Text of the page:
`Who would be so base as to pick on a wizened, shrivelled old lady, well stricken in years, who has consecrated her entire life to the needy and destitute?' In his opening lines, Christopher Hitchens reasonably congratulates himself on a certain reckless bravado in his attack upon the saint-in-waiting. Most Western liberals are nauseated by Mother Teresa's grotesque views upon contraception, abortion, women priests and so on, but will indulge her these mediaeval follies on account of the balance of good works and practical idealism. Many Indians, though puzzled by the gap between the reported quantities of money attracted by Mother Teresa and the miserable quality of medical provision at her sanctuaries, nonetheless revere the lady. She and her staff, they say, provide at least direct, hands-on help for people afflicted with repellent diseases. So there is a gutsy basis to the Hitchens performance. And much of his polemic strikes sweetly on target. He attributes the universal reverence for Mother Teresa's work to a 1969 documentary made by Malcolm Muggeridge, in which miracles of light appeared to be captured on camera, and Calcutta's streets shown plunged in deepest black despair. The halo around Mother Teresa turns out to be the effect of a new type of film. As for Calcutta, Hitchens is absolutely right to feel cheated by Muggeridge's presentation of the city as hell. Calcutta is not heaven, but it is a city of extraordinary hope, where even those reduced to the pavements seem to be busy as individuals, scraping a living together somehow or other. And though the problem of poverty is not resolved there, neither is it screened away.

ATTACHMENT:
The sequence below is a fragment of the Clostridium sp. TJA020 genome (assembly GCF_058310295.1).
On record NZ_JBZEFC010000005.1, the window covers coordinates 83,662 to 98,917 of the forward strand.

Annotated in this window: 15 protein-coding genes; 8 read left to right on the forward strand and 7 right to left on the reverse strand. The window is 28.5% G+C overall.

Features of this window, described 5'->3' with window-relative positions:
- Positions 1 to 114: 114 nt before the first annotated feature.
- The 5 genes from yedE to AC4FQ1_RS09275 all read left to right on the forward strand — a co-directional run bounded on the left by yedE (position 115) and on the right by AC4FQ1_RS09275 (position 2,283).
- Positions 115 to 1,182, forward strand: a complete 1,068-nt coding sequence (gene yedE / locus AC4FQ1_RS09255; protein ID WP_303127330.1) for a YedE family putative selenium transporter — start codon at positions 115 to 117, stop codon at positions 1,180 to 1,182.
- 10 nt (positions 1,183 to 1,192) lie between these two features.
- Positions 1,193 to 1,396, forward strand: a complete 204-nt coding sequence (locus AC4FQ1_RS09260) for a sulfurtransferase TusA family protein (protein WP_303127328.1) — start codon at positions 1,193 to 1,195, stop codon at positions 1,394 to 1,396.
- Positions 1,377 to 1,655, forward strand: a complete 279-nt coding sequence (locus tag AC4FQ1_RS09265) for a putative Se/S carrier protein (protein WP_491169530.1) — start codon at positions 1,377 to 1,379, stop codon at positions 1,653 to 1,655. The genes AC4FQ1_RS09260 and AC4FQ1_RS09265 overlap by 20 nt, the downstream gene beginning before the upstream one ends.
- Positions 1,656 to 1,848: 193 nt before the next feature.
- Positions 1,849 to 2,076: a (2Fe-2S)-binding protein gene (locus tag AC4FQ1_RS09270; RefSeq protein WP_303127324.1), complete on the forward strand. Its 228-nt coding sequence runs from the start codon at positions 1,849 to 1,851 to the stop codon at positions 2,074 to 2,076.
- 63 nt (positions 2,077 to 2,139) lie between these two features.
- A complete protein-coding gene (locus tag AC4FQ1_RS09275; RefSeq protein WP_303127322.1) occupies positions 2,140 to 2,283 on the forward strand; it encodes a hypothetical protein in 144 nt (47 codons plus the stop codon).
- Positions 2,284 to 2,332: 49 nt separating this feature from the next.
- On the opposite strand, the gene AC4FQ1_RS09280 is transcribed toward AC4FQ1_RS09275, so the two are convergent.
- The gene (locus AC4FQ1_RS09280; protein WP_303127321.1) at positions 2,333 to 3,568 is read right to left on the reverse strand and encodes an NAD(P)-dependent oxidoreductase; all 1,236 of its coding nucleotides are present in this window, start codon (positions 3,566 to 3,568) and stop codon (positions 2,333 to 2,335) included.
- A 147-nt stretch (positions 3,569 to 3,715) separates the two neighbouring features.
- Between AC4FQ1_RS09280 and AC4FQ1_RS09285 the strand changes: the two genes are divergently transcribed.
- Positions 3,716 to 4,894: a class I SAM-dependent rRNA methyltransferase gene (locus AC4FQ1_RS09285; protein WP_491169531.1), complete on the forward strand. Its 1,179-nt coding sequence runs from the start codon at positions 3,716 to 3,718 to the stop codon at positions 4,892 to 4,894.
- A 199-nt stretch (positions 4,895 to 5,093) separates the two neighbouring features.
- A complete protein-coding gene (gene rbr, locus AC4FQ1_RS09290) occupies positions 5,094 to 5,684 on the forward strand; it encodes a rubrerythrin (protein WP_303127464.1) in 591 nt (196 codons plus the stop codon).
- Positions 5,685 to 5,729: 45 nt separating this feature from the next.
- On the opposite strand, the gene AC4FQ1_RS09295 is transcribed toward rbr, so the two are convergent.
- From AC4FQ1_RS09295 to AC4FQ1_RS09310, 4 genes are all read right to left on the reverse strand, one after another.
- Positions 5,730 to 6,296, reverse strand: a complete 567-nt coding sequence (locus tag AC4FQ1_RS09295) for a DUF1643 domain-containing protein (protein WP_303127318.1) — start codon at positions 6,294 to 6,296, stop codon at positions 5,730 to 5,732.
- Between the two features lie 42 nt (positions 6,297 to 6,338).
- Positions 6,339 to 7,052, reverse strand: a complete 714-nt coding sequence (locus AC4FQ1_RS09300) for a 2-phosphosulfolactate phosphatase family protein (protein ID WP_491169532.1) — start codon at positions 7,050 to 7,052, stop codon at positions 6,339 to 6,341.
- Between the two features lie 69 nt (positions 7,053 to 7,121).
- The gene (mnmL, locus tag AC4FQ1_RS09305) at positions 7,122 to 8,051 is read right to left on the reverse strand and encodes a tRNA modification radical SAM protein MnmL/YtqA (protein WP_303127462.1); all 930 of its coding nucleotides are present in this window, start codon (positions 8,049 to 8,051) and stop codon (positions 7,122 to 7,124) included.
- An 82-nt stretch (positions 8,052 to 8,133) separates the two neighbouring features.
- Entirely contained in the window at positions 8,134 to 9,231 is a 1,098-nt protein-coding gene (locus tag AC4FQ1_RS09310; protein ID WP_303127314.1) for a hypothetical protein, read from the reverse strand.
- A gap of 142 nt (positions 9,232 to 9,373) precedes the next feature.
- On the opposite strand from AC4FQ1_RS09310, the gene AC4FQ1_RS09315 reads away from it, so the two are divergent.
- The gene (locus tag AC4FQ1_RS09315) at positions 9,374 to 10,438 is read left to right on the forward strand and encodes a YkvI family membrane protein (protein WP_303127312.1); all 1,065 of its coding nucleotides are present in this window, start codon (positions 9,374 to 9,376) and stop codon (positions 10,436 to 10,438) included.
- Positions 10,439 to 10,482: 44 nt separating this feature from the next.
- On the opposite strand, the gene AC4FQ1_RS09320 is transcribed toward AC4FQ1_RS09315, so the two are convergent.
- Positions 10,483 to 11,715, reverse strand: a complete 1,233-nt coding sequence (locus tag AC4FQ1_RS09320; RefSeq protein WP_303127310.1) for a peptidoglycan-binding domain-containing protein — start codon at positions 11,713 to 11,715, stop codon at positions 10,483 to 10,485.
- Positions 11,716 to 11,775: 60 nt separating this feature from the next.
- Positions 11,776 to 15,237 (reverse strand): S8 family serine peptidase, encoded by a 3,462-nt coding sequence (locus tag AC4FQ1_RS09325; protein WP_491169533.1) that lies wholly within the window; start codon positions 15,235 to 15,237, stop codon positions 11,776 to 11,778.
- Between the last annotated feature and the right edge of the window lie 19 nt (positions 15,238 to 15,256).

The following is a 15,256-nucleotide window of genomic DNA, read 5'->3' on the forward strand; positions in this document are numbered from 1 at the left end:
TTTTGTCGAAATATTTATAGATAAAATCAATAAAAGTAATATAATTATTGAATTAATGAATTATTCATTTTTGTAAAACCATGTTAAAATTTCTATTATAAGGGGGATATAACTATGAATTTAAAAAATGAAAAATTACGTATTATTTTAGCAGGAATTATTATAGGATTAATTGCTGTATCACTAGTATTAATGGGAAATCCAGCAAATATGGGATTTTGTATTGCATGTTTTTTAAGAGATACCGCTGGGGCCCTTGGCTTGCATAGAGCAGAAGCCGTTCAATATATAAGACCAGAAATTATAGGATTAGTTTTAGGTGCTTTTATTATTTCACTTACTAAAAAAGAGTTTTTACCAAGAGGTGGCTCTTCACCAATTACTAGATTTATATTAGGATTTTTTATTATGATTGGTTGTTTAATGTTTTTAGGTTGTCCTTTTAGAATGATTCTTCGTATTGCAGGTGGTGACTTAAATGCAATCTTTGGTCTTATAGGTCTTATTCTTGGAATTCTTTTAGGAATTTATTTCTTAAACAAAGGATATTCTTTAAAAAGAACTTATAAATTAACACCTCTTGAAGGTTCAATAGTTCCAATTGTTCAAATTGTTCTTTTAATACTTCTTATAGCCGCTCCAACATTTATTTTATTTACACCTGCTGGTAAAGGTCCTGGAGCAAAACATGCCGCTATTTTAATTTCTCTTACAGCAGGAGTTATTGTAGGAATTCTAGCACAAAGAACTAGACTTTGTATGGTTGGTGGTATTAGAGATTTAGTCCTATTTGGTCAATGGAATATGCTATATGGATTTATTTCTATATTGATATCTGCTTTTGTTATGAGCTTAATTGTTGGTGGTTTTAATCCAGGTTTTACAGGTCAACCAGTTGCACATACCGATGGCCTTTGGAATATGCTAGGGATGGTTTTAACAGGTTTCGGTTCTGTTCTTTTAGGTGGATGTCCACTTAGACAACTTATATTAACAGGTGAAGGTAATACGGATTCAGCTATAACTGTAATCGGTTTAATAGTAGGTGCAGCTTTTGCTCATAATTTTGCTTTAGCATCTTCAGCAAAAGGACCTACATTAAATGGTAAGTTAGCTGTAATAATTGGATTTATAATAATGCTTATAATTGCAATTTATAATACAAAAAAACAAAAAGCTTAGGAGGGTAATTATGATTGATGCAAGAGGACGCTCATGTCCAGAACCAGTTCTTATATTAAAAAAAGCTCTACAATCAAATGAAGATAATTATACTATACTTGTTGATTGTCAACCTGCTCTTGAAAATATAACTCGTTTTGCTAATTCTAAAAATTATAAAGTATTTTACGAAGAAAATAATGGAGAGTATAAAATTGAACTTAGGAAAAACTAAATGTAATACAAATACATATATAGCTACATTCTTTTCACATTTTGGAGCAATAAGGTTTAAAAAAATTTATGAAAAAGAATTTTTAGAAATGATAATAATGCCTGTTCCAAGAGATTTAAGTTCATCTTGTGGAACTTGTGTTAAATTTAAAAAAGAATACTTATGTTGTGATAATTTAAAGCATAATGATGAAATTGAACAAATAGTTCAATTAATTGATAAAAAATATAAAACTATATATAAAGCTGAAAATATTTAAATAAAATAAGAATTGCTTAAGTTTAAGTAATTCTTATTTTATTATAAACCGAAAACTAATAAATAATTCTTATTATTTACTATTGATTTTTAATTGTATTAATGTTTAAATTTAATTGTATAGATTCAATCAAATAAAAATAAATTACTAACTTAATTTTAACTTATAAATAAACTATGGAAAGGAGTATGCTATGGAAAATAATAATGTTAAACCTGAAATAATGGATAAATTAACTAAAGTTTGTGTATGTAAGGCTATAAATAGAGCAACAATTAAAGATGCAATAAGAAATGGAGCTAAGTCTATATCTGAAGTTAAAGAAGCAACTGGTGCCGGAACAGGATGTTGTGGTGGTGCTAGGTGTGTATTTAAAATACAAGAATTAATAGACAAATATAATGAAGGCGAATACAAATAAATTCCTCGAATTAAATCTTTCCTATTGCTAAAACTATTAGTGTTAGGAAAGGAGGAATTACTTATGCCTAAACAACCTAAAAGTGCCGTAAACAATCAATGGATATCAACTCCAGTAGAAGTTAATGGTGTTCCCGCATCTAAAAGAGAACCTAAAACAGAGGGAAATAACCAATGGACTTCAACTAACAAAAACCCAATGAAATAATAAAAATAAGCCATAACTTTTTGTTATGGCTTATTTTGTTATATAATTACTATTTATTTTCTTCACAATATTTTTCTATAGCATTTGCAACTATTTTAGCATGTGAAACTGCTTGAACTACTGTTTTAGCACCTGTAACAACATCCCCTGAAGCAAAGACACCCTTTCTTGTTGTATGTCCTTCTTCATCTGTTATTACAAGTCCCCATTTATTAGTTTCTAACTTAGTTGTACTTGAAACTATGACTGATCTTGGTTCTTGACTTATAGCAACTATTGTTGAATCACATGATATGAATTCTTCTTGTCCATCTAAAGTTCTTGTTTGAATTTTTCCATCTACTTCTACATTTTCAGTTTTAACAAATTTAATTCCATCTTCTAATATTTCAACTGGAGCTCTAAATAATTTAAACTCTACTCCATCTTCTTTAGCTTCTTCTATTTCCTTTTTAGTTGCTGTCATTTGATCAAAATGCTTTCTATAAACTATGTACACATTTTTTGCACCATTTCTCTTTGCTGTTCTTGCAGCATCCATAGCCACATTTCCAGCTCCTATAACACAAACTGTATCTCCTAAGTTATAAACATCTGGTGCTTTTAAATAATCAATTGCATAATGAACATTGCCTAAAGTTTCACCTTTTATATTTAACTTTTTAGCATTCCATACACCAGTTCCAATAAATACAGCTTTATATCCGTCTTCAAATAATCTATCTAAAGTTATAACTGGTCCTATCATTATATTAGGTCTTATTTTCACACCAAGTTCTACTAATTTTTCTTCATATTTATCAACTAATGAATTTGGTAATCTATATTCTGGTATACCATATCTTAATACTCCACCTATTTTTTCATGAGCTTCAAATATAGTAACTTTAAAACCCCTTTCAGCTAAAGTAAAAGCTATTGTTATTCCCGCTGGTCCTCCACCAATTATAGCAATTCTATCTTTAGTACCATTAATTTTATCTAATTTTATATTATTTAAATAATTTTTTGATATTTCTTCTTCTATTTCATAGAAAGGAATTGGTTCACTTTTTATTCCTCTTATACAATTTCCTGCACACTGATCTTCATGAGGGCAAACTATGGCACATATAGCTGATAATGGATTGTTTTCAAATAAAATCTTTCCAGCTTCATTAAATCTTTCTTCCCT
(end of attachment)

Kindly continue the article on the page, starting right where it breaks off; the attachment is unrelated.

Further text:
But does Mother Teresa really care about poverty? The question, apparently fatuous, is tackled head-on by Hitchens. His answer is that so long as she rejects birth control, she cannot. And if one browses through the collection of prayers, sentiments and hagiographic testimonies collected in A Simple Path, there are certain passages which support his case. `Suffering', declares Mother Teresa, 'is a great gift of God.' So let it be abundantly distributed and shared in the world. And why? Because all the desolation of the poor people, not only their material poverty, but their spiritual destitution, must be redeemed, and we must share it, for only by being one with them can we redeem them, that is, by bringing God into their lives and bringing them to God.